Critical Care Nursing

Facts on Critical Care Nursing

Critical care nurses make sure that critically ill or unstable patients get optimal care for their illnesses and injuries. Critical care nurses are found at the bedsides of patients needing immediate or constant medical attention 0r whose condition is very fragile. These patients are often at risk for severe complications and possibly death, so even small changes must be recorded and communicated to doctors and other healthcare providers. Critical care nurses can specialize in treating adults, children or babies. They work with the patients as well as their families, and they practice in settings where patients require high-intensity therapies and interventions and constant monitoring. Patient advocacy is also an important part of critical care nursing, since the nurses often act as mediators between the patient, the doctor and the patient’s family. Critical care nurses must be available to work at any time of the day and might be on call even when not scheduled for a normal shift.

Preparation Path

  • GET YOUR NURSING DIPLOMA, ASN OR BSN
  • PASS YOUR NCLEX AND BECOME AN RN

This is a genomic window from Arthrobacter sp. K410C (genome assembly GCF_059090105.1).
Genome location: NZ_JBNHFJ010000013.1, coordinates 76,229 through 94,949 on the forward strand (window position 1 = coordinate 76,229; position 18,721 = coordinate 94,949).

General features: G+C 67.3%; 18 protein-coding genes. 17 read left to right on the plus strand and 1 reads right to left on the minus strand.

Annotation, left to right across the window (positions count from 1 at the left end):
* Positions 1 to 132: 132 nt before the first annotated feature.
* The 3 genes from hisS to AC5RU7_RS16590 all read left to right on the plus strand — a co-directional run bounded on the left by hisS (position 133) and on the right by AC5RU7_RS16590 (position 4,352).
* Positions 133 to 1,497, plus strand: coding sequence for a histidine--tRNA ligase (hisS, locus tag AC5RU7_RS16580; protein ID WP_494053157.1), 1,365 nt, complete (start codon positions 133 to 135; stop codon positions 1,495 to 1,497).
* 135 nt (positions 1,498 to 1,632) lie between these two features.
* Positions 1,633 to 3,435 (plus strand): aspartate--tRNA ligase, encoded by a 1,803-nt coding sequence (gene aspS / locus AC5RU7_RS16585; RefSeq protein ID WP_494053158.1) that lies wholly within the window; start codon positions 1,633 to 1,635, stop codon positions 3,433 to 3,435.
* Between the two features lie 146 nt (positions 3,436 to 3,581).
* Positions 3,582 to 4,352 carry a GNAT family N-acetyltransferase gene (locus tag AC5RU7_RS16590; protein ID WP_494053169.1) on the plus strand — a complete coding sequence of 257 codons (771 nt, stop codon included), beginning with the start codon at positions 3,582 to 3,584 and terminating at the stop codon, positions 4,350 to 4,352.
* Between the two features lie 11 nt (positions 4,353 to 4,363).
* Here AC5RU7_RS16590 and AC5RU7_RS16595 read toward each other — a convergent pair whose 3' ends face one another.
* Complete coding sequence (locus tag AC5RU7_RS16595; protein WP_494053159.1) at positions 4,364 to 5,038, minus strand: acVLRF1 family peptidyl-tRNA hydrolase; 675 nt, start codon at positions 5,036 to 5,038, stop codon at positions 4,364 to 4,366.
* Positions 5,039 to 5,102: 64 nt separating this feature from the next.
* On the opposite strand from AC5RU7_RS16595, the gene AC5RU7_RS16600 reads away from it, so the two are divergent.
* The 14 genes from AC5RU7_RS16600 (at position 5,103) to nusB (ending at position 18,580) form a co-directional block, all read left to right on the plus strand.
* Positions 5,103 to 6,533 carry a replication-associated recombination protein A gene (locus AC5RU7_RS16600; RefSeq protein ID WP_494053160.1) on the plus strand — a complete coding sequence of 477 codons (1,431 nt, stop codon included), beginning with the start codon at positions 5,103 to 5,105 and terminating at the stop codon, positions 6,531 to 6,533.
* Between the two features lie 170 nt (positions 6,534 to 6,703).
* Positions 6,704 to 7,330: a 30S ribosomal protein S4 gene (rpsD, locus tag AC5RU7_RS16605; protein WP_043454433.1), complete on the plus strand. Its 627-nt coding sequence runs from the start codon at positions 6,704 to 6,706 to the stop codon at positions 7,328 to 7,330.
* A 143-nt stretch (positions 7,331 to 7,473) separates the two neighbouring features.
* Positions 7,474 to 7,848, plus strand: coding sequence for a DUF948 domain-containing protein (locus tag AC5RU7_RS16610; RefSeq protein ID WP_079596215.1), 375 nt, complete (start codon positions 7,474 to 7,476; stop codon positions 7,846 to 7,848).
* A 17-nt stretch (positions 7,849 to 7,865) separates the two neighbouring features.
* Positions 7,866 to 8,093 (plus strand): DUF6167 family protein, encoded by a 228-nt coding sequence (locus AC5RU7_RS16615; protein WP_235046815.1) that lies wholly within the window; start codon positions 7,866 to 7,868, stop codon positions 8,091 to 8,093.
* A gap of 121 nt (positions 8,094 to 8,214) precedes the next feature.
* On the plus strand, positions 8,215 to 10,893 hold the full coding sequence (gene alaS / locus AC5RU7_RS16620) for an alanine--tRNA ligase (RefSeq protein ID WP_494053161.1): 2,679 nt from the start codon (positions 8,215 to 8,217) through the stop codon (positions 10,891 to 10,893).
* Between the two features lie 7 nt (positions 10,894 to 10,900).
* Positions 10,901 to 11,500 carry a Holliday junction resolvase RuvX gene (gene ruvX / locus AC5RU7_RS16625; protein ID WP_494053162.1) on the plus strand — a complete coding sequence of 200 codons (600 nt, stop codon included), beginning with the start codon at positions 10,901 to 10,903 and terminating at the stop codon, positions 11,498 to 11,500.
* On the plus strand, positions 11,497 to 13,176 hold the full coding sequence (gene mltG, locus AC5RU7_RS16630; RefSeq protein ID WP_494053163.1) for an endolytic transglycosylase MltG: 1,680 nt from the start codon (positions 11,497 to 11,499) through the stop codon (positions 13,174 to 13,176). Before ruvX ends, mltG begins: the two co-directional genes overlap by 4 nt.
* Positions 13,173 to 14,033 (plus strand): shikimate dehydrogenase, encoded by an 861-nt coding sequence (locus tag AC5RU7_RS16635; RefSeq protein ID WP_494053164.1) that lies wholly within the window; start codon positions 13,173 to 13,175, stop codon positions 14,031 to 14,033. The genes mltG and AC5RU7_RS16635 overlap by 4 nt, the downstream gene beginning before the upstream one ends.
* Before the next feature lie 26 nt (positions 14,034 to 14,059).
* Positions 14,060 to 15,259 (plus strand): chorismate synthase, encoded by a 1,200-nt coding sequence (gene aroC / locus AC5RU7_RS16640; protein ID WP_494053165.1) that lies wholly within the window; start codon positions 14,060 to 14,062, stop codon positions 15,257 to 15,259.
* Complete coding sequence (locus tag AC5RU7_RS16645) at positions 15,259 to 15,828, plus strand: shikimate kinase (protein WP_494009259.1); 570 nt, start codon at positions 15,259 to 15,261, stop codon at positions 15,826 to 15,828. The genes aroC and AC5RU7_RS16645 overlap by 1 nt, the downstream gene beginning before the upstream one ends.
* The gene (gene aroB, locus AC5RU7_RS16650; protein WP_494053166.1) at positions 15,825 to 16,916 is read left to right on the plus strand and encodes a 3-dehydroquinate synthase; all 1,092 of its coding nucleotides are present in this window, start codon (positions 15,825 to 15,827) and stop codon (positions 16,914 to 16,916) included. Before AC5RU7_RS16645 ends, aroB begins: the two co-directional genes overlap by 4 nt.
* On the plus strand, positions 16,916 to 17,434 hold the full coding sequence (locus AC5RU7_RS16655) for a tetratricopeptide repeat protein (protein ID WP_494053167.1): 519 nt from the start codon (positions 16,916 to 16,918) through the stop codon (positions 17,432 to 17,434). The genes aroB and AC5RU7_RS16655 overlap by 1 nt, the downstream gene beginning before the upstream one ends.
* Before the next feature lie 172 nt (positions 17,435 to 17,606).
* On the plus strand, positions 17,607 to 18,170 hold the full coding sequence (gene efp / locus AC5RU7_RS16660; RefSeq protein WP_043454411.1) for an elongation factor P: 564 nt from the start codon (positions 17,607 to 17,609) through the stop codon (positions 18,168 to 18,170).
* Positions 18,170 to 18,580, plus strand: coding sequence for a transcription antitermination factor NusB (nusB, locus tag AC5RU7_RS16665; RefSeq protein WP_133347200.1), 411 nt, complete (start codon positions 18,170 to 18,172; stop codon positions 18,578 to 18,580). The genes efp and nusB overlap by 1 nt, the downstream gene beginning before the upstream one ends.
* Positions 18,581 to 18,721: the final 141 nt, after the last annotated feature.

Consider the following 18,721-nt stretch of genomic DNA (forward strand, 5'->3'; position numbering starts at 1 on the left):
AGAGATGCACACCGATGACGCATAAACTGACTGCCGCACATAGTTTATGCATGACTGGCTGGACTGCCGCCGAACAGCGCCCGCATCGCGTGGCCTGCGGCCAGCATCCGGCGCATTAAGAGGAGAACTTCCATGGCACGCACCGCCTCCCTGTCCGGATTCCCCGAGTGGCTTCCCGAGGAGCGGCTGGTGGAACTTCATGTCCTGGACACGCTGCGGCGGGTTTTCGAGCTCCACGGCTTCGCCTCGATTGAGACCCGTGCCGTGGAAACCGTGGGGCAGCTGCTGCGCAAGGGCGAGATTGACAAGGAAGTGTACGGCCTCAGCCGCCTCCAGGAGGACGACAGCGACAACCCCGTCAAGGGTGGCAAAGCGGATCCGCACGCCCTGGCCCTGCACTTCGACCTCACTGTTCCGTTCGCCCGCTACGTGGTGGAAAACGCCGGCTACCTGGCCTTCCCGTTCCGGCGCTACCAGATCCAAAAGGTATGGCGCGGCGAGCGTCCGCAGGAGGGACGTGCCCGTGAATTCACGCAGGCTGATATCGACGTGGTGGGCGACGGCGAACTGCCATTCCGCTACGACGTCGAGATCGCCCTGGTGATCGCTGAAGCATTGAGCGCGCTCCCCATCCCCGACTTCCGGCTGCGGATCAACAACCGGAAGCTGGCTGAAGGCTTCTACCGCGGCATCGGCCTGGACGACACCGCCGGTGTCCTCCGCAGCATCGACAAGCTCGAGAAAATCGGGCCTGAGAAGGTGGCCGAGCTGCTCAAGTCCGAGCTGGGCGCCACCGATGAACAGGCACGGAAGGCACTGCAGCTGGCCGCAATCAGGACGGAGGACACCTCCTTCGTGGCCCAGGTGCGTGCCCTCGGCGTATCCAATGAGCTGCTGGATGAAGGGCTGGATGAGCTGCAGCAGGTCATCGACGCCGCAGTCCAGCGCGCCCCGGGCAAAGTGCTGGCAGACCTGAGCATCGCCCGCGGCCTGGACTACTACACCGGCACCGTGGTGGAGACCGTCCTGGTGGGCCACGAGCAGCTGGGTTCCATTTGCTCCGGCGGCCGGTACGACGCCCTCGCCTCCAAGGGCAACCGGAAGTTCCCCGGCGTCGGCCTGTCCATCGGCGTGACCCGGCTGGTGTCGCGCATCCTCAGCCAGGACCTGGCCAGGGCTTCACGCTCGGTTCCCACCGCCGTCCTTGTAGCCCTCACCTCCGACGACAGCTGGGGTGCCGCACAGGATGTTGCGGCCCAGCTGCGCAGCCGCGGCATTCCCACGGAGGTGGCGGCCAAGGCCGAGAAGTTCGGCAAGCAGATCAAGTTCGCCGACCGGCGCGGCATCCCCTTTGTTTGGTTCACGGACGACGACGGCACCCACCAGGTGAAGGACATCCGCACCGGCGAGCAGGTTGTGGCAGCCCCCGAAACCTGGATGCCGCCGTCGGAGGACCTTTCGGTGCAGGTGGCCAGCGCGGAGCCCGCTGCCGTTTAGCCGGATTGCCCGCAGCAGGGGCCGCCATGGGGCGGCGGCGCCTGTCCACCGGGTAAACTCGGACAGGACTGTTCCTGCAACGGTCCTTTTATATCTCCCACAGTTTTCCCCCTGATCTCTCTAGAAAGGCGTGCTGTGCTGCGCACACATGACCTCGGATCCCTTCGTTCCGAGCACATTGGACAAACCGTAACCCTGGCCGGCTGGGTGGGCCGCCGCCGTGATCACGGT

• WORK AS AN RN FOR TWO YEARS IN CRITICAL CARE
  • EARN YOUR CRITICAL CARE NURSING CERTIFICATION

$60,000 - $90,000

Annual Salary Range

Typical Tasks

  • Administering medicines
  • Assisting with procedures and treatments
  • Comforting patients and families and answering their questions
  • Performing tests and interpreting results
  • Consulting with doctors and communicating information back to patients and their families
  • Maintaining the clinical record and medical history of the patient
  • Making important decisions on behalf of the patient as quickly as possible

Education Requirements

Nursing Diploma, ASN, or BSN

Employment Settings

  • Hospitals, especially Intensive Care Units (ICUs)
  • Nursing homes
  • Outpatient facilities
  • Flight and medical evacuation/transport units
  • Accident units

 

Certification

RN, plus Critical Care Nursing Certification